"Gotham" Debuts First Look at Mr. Freeze
If there’s a pantheon of video-game characters, Mario and Luigi are undoubtedly part of it, alongside the likes of Pac-Man, Donkey Kong, Centipede and Frogger (but not Q*bert; never Q*bert). So it’s only fitting that the two brothers should be depicted as deities in a traditional Japanese screen painting commissioned by Nintendo to celebrate the 30th anniversary of Super Mario Bros.
Talented U.K. designer Rob Lafratta, who once tackled minimalist Ninja Turtles, has created a wonderful series called “Really Super Mario vs. Really Super Wario” that’s pretty much what the title suggests: illustrations of the beloved video-game plumber and his arch-nemesis depicted as famous superhero/supervillain pairings.
Lafratta gives us the mustachioed rivals as everyone from Superman and Lex Luthor to Wolverine and Sabretooth to Wonder Woman and Cheetah.
On its Facebook page, Architecture & Design Magazine began an Internet-friendly initiative that turns your average household pet into something truly fantastic using only cardboard.
Subtitled only “Cardboard Cat Art,” the post features a compilation of photos that feature cats turned superheroes, among other things. Check out the photos below to see Iron Cat and Mario: Super Smash Kitty, and head to Architecture & Design Magazine’s Facebook page for more.
Paying tribute to classic video-game icons, Ireland’s state-run postal service today released four stamps featuring Mario, Sonic the Hedgehog, Pac-Man and Space Invaders.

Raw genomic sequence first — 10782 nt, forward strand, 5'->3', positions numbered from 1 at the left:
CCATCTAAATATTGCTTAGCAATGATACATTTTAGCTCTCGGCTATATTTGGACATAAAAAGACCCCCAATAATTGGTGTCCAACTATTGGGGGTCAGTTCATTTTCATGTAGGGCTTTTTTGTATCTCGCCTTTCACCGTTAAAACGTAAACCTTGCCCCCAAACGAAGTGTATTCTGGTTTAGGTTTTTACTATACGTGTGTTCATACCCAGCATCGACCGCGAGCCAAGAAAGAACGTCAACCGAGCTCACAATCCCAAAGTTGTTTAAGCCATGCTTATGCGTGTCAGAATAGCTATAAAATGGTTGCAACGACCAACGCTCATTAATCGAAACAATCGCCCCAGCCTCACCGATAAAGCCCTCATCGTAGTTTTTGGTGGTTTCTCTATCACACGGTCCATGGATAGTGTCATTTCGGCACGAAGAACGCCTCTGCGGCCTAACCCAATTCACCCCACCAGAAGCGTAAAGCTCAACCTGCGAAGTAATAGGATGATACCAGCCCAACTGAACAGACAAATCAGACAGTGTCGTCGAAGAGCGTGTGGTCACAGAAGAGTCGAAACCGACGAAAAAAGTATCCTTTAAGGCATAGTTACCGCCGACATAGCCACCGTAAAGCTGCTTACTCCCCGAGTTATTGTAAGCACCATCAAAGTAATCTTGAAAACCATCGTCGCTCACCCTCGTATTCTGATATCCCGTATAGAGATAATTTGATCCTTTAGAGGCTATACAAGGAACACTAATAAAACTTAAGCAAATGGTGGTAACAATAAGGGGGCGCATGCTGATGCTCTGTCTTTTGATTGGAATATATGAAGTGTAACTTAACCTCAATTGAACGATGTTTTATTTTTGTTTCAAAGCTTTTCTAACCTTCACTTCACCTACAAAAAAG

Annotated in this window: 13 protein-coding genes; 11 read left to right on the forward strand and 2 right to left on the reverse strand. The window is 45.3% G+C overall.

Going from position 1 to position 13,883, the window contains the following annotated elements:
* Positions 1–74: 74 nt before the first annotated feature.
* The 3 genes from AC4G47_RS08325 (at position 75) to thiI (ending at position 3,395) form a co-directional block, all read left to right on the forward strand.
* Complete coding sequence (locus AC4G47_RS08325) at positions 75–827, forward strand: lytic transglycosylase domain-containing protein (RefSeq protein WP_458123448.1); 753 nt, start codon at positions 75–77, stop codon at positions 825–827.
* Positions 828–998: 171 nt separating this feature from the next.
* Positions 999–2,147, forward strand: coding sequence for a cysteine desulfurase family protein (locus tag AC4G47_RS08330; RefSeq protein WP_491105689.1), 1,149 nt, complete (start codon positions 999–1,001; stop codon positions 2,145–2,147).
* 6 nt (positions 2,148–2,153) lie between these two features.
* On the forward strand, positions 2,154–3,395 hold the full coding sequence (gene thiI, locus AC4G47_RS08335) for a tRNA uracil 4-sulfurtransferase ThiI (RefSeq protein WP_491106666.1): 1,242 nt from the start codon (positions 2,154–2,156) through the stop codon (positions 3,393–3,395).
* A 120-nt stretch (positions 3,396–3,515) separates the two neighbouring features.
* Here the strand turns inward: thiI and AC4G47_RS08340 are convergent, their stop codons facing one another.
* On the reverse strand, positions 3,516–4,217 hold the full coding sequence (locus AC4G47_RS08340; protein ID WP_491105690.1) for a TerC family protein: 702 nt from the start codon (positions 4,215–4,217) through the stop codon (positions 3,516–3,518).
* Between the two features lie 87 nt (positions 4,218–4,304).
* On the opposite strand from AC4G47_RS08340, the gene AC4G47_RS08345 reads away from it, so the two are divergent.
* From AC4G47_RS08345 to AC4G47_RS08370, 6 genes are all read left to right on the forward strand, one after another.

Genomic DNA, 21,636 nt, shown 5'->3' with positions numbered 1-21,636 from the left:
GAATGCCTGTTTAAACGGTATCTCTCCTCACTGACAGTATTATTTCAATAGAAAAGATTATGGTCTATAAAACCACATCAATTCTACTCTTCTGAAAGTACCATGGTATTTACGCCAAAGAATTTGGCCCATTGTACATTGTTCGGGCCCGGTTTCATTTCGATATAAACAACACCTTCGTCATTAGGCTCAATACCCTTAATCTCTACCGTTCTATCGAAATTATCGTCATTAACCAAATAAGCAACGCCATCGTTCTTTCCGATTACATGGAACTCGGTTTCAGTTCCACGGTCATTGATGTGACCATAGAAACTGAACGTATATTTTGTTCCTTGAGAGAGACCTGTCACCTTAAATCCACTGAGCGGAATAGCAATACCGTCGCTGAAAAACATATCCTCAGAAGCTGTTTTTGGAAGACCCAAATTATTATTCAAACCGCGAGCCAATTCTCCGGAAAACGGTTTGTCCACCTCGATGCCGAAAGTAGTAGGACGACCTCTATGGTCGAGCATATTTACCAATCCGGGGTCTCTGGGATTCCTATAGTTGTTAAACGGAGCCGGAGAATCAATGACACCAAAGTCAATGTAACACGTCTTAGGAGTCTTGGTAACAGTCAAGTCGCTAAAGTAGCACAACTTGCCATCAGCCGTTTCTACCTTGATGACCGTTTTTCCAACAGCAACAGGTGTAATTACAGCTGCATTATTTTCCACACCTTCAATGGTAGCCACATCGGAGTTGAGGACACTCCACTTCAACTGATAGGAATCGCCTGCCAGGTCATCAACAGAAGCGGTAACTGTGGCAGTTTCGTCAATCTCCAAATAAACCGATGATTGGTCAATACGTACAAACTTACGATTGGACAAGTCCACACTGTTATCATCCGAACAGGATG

Taito Corp.’s Space Invaders and Namco’s Pac-Man — debuting in 1978 and 1980, respectively, making them the oldest of the quartet — are represented by screenshots, while Nintendo’s Mario and Sega’s Sonic themselves are showcased on their stamps.
The stamps are issued by An Post and designed Dublin’s Zinc Design Consultants.
Although many of us are lucky if our empty soda cans make it as far as the recycle bin, Japanese artist Makaon has found another purpose for them: as raw material for incredible sculptures of pop-culture icons, ranging from Batman and Ultraman to Sgt. Frog and the Catbus.
As you can see from the photos below, and from even more images on the artist’s blog and website, Makaon doesn’t take shortcuts; he even tracks down peach-colored labels for Mario and Luigi’s skin tones.
It looks like Wolverine has gone down into the sewers one to many times.
Atlanta-based artist Casey Edwards has come up with a quartet of inventive prints mashing up Marvel’s X-Men with Nintendo’s flagship heroes, the Super Mario Brothers. Wolverine/Mario, Cyclops/Luigi, Yoshi/Rogue and more are illustrated in this send-up of fodder for any kid growing up in the 80s and 90s. Check them out:
I never realized it until now, but Luigi and Cyclops truly are more alike than you think. But putting Yoshi as Rogue makes me question a lot of my thoughts as a teenager reading comics.